Baptist family pickets churches

Max Rust

Protest signs with statements ranging from “AIDS cures fags” to “Homophobia not welcome here” waved above demonstrations Sunday morning in front of several Minneapolis churches.
Fifteen members of the conservative Westboro Baptist Church in Kansas picketed four parishes in Minneapolis on Sunday, protesting the local churches’ admittance of gays and lesbians into their congregations.
The Westboro church is headed by the Phelps family, a conservative Baptist clan that travels coast to coast preaching staunch anti-gay and anti-lesbian messages.
The Westboro picketers were met by a crowd of about 350 people, including gay rights groups, politicians, anti-hate activists and media representatives. Although many people present counter-protested the Westboro group, no one was injured and only one minor theft was reported.
“God hates fags,” said Joshua Phelps-Roper, the Rev. Fred Phelps’ 13-year-old grandson who has picketed with his family for eight years.
“I’m not here to win souls for Jesus or anything,” Phelps-Roper said. “I’m here to preach to these people so they can’t go to heaven. When God says, Why didn’t you believe in my truth?’ they can’t say, Well I didn’t know what it was.'”
Arthur Klassen, a University neurology professor who attends Hennepin Methodist Church, one of the Westboro group’s targets, called the Phelps family’s picketing “pathetic.”
“People who grow up saying God hates anybody and that AIDS is a good thing — I can’t understand that,” Klassen said. “It’s out of my context of what religion is all about.”
The Phelps Crusade
The Phelps family resides in Topeka, Kan., where the Westboro Baptist Church is located. The church’s minister, Fred Phelps, began his travelling crusade eight years ago to change homosexuality laws in the United States after lawsuits and lobbying efforts failed.
The Phelps family began picketing Minnesota on Friday in St. Paul, and then traveled up to Duluth on Saturday; both protests were largely ignored, according to local media reports.
Though Phelps didn’t attend the Minnesota protests — his son said the minister was picketing in Alabama. In a phone interview Thursday, Fred Phelps said he would like to see capital punishment administered to anyone in the United States who admits they are gay or who is caught “committing homosexual acts.”
Phelps’ beliefs are partly influenced by Zimbabwe President Robert Mugabe, an ardent opponent of gay rights. In his address to the Zimbabwe International Book Fair in 1996, Mugabe was quoted denouncing gays as “sexual perverts” who are “lower than dogs and pigs.”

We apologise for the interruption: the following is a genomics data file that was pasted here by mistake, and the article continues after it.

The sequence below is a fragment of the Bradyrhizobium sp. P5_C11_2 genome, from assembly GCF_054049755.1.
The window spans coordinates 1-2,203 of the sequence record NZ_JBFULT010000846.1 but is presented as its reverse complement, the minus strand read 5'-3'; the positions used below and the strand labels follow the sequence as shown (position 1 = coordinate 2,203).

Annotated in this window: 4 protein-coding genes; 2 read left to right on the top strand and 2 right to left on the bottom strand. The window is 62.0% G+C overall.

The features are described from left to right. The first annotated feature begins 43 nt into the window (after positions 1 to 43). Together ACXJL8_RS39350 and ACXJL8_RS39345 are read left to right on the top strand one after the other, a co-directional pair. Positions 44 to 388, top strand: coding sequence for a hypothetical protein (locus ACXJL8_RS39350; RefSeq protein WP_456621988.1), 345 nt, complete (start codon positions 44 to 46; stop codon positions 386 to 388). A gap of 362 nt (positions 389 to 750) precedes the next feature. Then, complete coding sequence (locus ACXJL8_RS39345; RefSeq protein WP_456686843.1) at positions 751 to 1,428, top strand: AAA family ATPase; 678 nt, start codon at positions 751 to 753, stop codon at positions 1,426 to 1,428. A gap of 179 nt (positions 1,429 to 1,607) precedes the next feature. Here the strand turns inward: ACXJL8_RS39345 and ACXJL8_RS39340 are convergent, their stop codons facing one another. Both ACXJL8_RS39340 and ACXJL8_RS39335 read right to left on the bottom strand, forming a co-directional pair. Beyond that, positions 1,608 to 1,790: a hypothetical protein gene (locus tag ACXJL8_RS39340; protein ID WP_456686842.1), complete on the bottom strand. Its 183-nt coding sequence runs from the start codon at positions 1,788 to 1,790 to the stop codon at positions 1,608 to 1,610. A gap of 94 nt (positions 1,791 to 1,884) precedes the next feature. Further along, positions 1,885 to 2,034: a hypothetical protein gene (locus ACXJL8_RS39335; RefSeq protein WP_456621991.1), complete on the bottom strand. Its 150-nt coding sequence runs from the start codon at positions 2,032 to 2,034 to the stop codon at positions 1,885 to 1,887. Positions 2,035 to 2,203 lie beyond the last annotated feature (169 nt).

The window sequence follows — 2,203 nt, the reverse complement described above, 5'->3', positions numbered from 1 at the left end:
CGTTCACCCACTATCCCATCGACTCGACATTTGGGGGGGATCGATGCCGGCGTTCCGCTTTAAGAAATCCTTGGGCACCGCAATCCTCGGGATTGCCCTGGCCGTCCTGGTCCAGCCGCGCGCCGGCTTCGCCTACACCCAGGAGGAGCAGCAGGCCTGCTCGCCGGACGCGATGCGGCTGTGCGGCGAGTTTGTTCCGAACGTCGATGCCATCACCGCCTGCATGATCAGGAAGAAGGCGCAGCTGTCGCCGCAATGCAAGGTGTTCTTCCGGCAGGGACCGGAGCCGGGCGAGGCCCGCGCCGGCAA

Phelps has met with Mugabe on occasion to discuss legal issues relating to homosexuality. In Zimbabwe the common law concerning sodomy and unnatural offenses criminalizes homosexuals to seven years in prison. However, recent attempts have been made to increase the penalty for all sexual crimes, including homosexuality, rape, incest and bestiality, to a public flogging and castration for males.
Refusing and Resisting
Throughout the morning Sunday, counter-protestors outnumbered the Westboro group, sometimes by a margin of about 25 to one. Anti-hate advocates outvoiced the Kansas picketers, chanting, “Stop the hate!” and “Gays and lesbians under attack — What do we do? Stand up, fight back!”
“When someone like this comes, they create some political space that gives permission to people to commit hate crimes against gays and lesbians,” said Michelle Gross, a spokeswoman for the Minneapolis chapter of Refuse and Resist! “We don’t want to see an increase in gay bashing in this community that results from this.”
Refuse and Resist! is a New York-based anti-hate organization with chapters in various cities across the United States. Most recently, the local chapter took part in an April counter-protest of a neo-Nazi rally.
Other counter-protesters attacked the Phelps family’s fashion sense with signs reading: “God Hates Your Haircut” and “God Hates Your Polyester Slacks. Re-pant or Perish.”
One counter-protester, third-year University medical student Erin Krebs, held such a sign.
“I think almost any person who saw (the Westboro protesters) would think that they were insane,” Krebs said. “They’re just homophobic and queer-bashing; it’s not about religion at all.”
She explained that her haircut sign illustrated how easy it is to use selections of the Bible to promote various ideologies. The Phelps family’s movement is based on three Bible passages that anti-gay advocates say clearly illustrate God’s contempt for homosexuality.
“The Bible also says you should put to death disobedient children,” said the Rev. David B. Wheeler, of Hennepin Methodist Church. “People pick and choose and use what they want to support their own narrow prejudices.”
At one point outside the Metropolitan Community Church in South Minneapolis, a group of counter-protesters attempting to get near the Westboro group was physically forced back by a team of police.
“You’re not letting me cross the street in my own neighborhood!” yelled one woman at the officers.
“I live down the block, and this is not cool that this is in our neighborhood,” said Joe FM, a south-side resident who was pushed back by police. “It’s kind of sick that all the cops sit there and protect (the Phelps family).
“If people from the neighborhood, or people who are rooted in this community don’t want them here, they shouldn’t have to be here. Whatever people decide to do to make them leave is what people should do.”